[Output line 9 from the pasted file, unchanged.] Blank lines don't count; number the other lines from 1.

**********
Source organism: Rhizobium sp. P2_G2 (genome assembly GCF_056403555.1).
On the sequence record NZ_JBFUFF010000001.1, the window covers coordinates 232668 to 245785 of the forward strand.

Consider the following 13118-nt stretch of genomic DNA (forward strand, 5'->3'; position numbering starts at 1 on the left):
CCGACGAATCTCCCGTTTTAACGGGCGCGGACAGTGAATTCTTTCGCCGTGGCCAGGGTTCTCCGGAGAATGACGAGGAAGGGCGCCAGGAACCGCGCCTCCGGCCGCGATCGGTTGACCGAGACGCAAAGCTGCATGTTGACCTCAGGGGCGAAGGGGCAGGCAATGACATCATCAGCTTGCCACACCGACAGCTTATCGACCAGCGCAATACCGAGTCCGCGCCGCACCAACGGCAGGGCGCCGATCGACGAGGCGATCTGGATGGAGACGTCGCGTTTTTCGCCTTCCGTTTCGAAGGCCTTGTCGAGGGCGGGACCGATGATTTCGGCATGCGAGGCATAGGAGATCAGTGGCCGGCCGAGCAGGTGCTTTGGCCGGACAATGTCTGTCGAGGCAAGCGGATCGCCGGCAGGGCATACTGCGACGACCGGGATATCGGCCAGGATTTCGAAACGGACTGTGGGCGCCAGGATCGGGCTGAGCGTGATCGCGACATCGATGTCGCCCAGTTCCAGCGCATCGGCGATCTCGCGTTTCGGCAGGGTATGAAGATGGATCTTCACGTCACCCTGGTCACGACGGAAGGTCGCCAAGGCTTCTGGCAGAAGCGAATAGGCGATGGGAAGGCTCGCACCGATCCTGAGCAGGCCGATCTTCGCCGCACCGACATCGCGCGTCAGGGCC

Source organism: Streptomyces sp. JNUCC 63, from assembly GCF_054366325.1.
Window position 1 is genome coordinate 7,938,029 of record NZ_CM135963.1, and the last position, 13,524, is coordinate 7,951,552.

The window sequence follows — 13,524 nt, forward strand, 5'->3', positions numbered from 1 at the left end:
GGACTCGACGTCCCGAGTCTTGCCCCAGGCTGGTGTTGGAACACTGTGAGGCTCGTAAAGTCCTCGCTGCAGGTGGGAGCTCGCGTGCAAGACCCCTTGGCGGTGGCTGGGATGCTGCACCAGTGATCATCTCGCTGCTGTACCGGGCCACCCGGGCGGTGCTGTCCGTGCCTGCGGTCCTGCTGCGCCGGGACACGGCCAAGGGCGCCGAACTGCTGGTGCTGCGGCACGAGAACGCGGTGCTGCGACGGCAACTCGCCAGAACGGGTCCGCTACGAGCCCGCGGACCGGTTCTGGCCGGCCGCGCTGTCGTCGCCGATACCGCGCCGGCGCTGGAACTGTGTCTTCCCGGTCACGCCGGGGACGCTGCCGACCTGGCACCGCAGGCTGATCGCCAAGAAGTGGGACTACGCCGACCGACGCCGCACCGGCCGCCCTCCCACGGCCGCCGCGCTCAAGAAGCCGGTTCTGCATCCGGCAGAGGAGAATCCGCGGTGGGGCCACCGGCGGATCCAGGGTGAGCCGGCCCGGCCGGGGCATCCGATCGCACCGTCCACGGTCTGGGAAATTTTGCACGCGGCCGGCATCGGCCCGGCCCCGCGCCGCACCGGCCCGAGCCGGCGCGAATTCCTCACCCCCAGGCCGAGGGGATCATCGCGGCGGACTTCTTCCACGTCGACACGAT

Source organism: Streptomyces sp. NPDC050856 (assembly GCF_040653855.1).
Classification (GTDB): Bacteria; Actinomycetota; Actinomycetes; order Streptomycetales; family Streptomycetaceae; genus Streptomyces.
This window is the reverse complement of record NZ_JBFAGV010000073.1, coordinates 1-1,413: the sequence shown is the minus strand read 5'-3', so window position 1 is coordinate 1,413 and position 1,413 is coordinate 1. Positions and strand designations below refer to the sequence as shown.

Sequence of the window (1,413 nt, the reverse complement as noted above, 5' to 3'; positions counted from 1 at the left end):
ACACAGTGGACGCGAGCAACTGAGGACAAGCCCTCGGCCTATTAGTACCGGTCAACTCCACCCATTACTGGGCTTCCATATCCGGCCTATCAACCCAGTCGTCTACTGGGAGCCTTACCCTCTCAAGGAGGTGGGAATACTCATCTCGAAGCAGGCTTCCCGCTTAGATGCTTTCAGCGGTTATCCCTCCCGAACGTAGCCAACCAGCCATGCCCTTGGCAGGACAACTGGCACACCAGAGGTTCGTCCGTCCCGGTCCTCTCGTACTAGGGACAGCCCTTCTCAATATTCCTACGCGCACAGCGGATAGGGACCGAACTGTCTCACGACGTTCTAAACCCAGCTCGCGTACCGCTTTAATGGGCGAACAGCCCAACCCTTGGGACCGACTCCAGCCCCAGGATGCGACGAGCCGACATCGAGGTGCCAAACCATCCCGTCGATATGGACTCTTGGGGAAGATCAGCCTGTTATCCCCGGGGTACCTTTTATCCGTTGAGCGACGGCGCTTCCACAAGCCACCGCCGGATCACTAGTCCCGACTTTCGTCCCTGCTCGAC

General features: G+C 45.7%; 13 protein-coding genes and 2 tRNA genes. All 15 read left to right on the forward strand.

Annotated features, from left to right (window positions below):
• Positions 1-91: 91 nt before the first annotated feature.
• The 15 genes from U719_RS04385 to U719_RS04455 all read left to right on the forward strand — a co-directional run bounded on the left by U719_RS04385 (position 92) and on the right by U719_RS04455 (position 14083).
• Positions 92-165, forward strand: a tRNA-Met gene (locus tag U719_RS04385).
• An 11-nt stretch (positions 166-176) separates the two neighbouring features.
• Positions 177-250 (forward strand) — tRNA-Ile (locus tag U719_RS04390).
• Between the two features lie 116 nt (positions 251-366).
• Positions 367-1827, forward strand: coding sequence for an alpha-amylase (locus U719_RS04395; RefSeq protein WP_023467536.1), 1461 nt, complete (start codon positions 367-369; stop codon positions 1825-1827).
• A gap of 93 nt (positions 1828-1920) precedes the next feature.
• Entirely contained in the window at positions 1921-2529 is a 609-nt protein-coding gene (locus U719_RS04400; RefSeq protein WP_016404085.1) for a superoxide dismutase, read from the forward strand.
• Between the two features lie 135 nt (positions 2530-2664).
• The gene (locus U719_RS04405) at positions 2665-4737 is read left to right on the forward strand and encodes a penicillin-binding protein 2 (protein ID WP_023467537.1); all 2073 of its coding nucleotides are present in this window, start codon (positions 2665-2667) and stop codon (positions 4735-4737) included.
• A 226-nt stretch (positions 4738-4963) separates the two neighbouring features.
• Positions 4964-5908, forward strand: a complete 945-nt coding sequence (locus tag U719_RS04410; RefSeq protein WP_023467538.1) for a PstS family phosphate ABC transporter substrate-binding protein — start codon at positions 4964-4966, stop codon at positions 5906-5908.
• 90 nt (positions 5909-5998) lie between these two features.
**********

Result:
Source organism: Streptomyces sp. NPDC050856 (assembly GCF_040653855.1).